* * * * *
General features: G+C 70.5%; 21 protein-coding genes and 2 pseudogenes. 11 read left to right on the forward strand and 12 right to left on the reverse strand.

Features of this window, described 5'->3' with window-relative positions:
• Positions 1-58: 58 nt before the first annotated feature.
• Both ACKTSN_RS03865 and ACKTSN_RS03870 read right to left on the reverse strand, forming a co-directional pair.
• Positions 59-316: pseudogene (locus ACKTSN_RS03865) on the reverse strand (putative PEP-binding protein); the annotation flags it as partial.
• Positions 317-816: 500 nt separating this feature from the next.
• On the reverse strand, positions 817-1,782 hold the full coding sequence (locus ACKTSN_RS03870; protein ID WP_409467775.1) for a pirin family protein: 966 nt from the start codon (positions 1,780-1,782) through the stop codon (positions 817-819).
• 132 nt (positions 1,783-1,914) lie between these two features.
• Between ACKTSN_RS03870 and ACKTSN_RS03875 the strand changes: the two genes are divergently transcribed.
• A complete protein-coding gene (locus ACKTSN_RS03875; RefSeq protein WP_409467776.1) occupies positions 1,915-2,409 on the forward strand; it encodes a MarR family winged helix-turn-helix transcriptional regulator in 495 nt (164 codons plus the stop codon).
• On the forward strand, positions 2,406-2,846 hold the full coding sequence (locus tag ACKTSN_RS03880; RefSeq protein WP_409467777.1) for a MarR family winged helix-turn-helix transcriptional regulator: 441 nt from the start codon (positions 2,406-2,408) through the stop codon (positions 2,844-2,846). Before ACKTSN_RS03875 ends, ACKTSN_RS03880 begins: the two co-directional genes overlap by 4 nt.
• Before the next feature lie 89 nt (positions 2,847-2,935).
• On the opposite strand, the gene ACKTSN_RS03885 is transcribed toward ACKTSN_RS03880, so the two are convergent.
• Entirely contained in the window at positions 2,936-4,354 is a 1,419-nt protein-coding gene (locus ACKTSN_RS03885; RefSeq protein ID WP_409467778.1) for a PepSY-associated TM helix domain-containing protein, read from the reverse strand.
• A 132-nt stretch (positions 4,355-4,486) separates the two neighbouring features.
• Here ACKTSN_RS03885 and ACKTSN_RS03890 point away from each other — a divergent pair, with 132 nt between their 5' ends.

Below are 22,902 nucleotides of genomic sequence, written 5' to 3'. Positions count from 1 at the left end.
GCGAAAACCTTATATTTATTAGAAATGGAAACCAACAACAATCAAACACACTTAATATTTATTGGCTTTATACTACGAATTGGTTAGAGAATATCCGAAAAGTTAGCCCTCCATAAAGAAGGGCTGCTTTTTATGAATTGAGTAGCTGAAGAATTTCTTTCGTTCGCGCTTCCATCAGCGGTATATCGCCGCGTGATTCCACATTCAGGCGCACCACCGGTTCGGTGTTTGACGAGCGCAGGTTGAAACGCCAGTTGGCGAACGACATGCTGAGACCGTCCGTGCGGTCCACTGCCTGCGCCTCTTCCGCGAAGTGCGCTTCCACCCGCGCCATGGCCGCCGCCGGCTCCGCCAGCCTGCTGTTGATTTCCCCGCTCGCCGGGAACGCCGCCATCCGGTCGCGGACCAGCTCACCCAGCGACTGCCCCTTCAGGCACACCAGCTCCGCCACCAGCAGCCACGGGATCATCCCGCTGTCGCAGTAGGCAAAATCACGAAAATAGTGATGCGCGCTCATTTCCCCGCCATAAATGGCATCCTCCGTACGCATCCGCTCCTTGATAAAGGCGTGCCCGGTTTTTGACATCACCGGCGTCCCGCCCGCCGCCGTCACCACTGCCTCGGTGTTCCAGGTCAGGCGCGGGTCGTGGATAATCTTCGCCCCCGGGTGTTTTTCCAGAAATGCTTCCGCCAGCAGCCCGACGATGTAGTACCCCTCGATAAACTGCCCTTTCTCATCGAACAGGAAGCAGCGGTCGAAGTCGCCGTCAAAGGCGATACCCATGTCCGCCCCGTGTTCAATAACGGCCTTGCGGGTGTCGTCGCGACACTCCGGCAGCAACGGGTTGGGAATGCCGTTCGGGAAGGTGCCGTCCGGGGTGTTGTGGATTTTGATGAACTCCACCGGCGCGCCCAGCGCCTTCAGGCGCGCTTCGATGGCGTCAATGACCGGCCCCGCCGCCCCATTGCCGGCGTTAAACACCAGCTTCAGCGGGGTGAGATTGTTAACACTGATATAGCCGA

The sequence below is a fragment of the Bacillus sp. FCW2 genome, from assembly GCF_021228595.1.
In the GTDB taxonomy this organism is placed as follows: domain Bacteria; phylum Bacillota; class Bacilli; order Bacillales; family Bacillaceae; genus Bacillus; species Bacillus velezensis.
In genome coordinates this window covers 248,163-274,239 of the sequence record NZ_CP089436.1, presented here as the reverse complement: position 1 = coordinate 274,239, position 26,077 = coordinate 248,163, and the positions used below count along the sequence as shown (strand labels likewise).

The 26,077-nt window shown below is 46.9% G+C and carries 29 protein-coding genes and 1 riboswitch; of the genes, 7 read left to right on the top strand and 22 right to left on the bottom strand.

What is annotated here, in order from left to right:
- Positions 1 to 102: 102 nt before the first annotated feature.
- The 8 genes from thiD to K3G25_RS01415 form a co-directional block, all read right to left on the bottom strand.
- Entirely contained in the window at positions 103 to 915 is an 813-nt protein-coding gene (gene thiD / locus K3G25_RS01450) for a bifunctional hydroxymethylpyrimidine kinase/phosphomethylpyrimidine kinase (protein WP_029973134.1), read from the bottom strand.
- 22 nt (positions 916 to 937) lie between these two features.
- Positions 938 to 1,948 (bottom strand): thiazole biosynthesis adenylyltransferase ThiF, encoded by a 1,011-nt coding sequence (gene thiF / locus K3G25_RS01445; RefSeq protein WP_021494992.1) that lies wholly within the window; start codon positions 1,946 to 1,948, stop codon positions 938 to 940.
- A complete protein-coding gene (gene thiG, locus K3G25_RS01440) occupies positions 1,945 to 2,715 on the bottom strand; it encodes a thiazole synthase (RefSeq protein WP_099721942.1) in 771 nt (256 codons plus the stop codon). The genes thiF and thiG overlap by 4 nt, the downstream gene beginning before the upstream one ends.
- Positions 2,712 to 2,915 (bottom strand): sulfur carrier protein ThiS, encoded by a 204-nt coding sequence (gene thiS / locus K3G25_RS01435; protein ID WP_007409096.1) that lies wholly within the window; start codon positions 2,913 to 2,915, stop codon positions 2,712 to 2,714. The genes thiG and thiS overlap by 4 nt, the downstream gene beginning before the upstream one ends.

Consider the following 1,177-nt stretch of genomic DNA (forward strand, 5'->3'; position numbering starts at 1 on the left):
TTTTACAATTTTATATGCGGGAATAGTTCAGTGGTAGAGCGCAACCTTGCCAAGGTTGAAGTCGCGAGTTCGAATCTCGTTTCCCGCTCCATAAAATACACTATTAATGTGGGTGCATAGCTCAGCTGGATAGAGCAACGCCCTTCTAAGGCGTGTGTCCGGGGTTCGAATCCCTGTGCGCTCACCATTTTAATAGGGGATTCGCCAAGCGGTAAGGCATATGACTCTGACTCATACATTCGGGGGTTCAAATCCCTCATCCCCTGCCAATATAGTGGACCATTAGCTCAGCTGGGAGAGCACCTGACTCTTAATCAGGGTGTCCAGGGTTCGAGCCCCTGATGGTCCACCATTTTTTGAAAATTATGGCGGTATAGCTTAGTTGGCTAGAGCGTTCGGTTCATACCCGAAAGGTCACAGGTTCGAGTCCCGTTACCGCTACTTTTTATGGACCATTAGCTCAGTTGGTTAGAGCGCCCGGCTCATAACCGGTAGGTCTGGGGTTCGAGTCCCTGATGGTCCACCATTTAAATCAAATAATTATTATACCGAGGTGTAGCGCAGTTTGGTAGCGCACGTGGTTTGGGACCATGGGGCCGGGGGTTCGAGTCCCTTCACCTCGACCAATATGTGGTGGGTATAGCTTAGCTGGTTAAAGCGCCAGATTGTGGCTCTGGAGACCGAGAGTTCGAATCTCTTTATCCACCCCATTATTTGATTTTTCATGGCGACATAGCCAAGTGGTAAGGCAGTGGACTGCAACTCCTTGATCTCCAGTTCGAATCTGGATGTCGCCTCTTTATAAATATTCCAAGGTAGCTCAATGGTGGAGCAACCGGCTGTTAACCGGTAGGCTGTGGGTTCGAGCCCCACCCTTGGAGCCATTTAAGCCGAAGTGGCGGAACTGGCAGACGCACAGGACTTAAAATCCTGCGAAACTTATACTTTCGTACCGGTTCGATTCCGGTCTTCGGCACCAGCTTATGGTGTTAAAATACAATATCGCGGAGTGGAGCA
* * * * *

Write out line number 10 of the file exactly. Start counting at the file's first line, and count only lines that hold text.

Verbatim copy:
• A complete protein-coding gene (locus ACKTSN_RS03875; RefSeq protein WP_409467776.1) occupies positions 1,915-2,409 on the forward strand; it encodes a MarR family winged helix-turn-helix transcriptional regulator in 495 nt (164 codons plus the stop codon).